4. Results and Discussions

4.1. Vehicular Emission

From the traffic volume it has been observed Compressed Natural Gas (CNG) driven cars share the highest of total traffic volume. This number is followed by the CNG driven buses. Figure 3(a) shows the feature of traffic volume in the selected road sections. The volume of cars is the highest number. Traffic volume is higher in Mirpur Road than the Rokeya Shoroni Road. Total emission of carbon dioxide by a specific type of vehicle can be derived by multiplying the emission factor with the number of that type of vehicle derived from volume survey and the vehicle kilometer traveled for that particular mode. Vehicular emission of particular road section has been determined using traffic volume plying on that road section. To calculate the total vehicular emission using traffic volume from a road, Equation (1) was used. Total vehicular carbon emission [30]


where, Vv is the volume of vehicles, Va is the activity of vehicles per day or vehicle kilometers travelled (VKT) per day, Ef is the emission factors, i, j, m and n denotes vehicle types, fuel types, the number of vehicle types and the number of fuel types respectively. To view the vehi-

Table 1. Sizes of trees based on Diameter at Breast Height (DBH) [29].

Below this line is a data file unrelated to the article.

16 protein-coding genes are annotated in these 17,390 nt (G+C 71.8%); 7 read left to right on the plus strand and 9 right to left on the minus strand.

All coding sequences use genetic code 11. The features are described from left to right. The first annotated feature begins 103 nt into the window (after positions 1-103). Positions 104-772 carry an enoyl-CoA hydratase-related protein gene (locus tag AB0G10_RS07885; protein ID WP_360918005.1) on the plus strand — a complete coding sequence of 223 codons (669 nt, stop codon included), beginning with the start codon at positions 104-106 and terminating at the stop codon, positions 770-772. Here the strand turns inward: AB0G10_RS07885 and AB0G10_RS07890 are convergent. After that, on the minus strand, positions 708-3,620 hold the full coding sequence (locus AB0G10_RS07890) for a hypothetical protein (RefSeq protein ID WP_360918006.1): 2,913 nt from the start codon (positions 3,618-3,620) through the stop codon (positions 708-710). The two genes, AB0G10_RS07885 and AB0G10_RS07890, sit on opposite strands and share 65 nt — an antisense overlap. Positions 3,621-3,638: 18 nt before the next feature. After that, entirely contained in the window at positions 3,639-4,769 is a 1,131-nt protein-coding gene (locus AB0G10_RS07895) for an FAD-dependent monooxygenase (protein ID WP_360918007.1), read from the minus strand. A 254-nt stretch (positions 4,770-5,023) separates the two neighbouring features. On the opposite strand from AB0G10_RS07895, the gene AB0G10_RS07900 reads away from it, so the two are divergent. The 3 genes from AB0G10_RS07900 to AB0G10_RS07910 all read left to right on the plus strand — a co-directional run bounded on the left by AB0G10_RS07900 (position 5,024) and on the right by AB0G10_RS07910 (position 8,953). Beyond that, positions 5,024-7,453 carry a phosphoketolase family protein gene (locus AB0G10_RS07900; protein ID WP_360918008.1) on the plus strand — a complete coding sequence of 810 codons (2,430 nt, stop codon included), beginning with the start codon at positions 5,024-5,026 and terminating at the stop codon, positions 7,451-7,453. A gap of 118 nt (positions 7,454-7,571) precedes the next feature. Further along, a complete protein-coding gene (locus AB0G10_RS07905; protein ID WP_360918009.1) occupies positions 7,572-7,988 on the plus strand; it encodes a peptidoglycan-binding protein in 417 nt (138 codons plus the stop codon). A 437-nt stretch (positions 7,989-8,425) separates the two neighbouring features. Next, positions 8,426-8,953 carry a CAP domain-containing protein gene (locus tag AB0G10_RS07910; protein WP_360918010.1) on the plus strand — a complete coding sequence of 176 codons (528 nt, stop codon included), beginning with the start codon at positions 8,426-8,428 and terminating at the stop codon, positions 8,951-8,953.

cular volume and emission of carbon from them together a vehicle emission matrix (Table 2) has been developed. It provides a view of the condition of carbon dioxide emission by different types of vehicles driven by different types of fuels. About 25.65125546 tons of carbon dioxide is being emitted during peak hour in the selected section of Mirpur road and 19.04256876472 is being emitted during peak hour in Rokeya Shoroni Road. The output of the calculations shows that largest amount of carbon dioxide emitted from CNG driven buses in both of the roads. The amount is large because the daily activity i.e. Vehicle Kilometers Travelled by these buses are the highest (275.68 km/day) because their coverage is of long distance and they make multiple travels daily. This amount of emission is followed by diesel driven buses. Amount of emitted carbon dioxide by different types of vehicle run with different types of fuel has been shown in Figure 3(c) and (d).